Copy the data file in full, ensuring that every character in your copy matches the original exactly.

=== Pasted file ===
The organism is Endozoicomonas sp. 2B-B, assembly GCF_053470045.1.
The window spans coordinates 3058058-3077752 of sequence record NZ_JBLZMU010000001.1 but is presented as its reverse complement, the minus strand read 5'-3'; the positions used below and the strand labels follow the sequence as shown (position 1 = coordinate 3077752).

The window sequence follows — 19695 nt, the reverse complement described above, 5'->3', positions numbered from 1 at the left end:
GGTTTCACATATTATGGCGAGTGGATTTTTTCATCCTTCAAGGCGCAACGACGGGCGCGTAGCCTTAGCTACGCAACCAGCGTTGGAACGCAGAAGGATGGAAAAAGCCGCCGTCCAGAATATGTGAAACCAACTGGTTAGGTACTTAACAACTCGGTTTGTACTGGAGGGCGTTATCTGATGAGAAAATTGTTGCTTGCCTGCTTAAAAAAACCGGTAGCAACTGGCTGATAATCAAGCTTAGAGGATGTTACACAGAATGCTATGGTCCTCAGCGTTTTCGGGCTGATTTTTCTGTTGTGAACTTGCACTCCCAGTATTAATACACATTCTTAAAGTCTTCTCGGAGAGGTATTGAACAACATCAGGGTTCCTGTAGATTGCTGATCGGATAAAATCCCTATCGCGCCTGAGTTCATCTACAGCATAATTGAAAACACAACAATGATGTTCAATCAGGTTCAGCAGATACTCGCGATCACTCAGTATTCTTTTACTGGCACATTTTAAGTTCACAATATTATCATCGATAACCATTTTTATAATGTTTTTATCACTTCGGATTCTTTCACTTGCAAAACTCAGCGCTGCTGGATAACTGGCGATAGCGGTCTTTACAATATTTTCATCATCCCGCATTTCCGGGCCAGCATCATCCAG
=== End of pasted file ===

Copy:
The organism is Endozoicomonas sp. 2B-B, assembly GCF_053470045.1.
The window spans coordinates 3058058-3077752 of sequence record NZ_JBLZMU010000001.1 but is presented as its reverse complement, the minus strand read 5'-3'; the positions used below and the strand labels follow the sequence as shown (position 1 = coordinate 3077752).

The window sequence follows — 19695 nt, the reverse complement described above, 5'->3', positions numbered from 1 at the left end:
GGTTTCACATATTATGGCGAGTGGATTTTTTCATCCTTCAAGGCGCAACGACGGGCGCGTAGCCTTAGCTACGCAACCAGCGTTGGAACGCAGAAGGATGGAAAAAGCCGCCGTCCAGAATATGTGAAACCAACTGGTTAGGTACTTAACAACTCGGTTTGTACTGGAGGGCGTTATCTGATGAGAAAATTGTTGCTTGCCTGCTTAAAAAAACCGGTAGCAACTGGCTGATAATCAAGCTTAGAGGATGTTACACAGAATGCTATGGTCCTCAGCGTTTTCGGGCTGATTTTTCTGTTGTGAACTTGCACTCCCAGTATTAATACACATTCTTAAAGTCTTCTCGGAGAGGTATTGAACAACATCAGGGTTCCTGTAGATTGCTGATCGGATAAAATCCCTATCGCGCCTGAGTTCATCTACAGCATAATTGAAAACACAACAATGATGTTCAATCAGGTTCAGCAGATACTCGCGATCACTCAGTATTCTTTTACTGGCACATTTTAAGTTCACAATATTATCATCGATAACCATTTTTATAATGTTTTTATCACTTCGGATTCTTTCACTTGCAAAACTCAGCGCTGCTGGATAACTGGCGATAGCGGTCTTTACAATATTTTCATCATCCCGCATTTCCGGGCCAGCATCATCCAG